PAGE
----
Last spring, as government major Cori Simmons and her Research Methods class watched revolutions unfold in the Middle East – dubbed the “Arab Spring” by the media – she was most surprised to find that she wasn’t surprised.

“It was in your face, everywhere, and everyone seemed to be shocked,” Simmons recalls. “To me it seemed natural, like it was inevitable. I wanted to know why my gut was telling me that.”

At this year’s fourth annual Government Department Student Research Conference, Simmons and 19 other graduate and undergraduate students presented original research on a wide variety topics related to the theme of “Passion, Protest, and Politics”. Subjects ranged from economic instability in the European Union — to conflict minerals in Africa — to American election politics.

According to department chair Rachael Cobb, this conference is a chance for students to professionalize their work and set the tone for their future studies.

“We put such strong emphasis on undergraduate research and presenting to peers so students develop skills that will serve them well in academia and beyond,” explains Cobb.

Deconstructing Middle Eastern politics

Simmons originally came to Suffolk as an art student, but became “hooked” on politics after taking introductory government courses. She was in Professor Cobb’s class when the uprisings began, first in Tunisia, then in Egypt and Libya.

“Contrary to the media perception that this was a wave of very similar revolutions, my research found that the causes and catalysts varied widely,” she explains. “So did the government handling of the revolts, involvement from the international community, and ultimately the rebuilding process. The timing was similar, some economic issues were shared, but the revolutions were each unique.”

Simmons hopes the lessons she’s learned about the economic underpinnings of the Arab Spring will help inform the work she does in her chosen field of international development. Perhaps governments will be more likely to invest in the economic well-being of women and other marginalized groups if they perceive that goal as crucial to their own political success.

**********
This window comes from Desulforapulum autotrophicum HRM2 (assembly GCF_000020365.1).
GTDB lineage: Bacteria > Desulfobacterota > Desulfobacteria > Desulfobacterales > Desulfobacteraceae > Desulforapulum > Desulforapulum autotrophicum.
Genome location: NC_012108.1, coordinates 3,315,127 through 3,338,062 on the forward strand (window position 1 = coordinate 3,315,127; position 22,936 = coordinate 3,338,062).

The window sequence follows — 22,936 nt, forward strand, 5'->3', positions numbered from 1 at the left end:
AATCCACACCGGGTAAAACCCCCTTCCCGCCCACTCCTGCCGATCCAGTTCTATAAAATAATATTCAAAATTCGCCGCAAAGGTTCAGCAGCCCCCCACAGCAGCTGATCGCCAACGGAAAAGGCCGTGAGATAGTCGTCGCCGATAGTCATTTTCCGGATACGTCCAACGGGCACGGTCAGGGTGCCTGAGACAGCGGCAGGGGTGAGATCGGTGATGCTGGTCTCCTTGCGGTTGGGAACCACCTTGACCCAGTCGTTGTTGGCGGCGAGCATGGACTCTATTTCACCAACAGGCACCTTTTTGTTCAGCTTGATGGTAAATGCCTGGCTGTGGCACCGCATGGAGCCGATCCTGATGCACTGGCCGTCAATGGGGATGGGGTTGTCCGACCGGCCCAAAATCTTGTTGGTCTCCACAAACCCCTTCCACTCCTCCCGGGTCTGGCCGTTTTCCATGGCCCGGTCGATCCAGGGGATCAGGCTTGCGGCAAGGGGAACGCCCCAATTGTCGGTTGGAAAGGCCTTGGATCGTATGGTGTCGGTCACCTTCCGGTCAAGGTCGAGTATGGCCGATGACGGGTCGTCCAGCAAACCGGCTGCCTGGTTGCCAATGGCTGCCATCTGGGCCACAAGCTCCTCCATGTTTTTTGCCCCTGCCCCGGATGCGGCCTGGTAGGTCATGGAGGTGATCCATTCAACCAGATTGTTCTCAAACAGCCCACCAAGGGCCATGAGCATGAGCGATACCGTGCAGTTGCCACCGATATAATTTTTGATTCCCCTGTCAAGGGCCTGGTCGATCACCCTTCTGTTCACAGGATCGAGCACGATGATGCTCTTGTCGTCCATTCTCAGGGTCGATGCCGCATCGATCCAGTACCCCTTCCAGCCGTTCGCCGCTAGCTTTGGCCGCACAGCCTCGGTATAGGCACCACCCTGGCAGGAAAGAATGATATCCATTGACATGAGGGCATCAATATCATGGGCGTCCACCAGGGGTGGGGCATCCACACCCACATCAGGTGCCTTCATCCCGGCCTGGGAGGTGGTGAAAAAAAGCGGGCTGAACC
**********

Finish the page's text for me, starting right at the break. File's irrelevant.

Revolutionary politics in the U.S.

Government major Jibran Malek, also a sophomore, chose Suffolk in part because the University’s diverse community “enriches discussions by adding a mix of worldviews.”

His particular focus is on America’s own history of protest and violent change:

“My research is about why major policy changes in America – from our country’s founding to civil rights and now issues like gay marriage or the Occupy movements – are so frequently fueled by violent protests and social upheaval. Of course society changes, so why are we so averse to reviewing and amending the Constitution periodically to reflect that?”

Lively debate over issues in the classroom – as well as research about the founding fathers’ differing views on the permanency of the Constitution – have reinforced Malek’s desire to see laws that reflect the dynamic nature of society. Using his undergraduate research as a foundation, Malek plans to study and practice Constitutional Law.

Ready to make a difference

“Our goal is to make sure each student has the skill set needed to fully research and analyze the topics that interest them, and to use their time here not only to hone those abilities, but to develop a portfolio and an area of expertise that they may carry out into the world,” says Cobb.

After all, it’s sometimes best to effect change from the inside.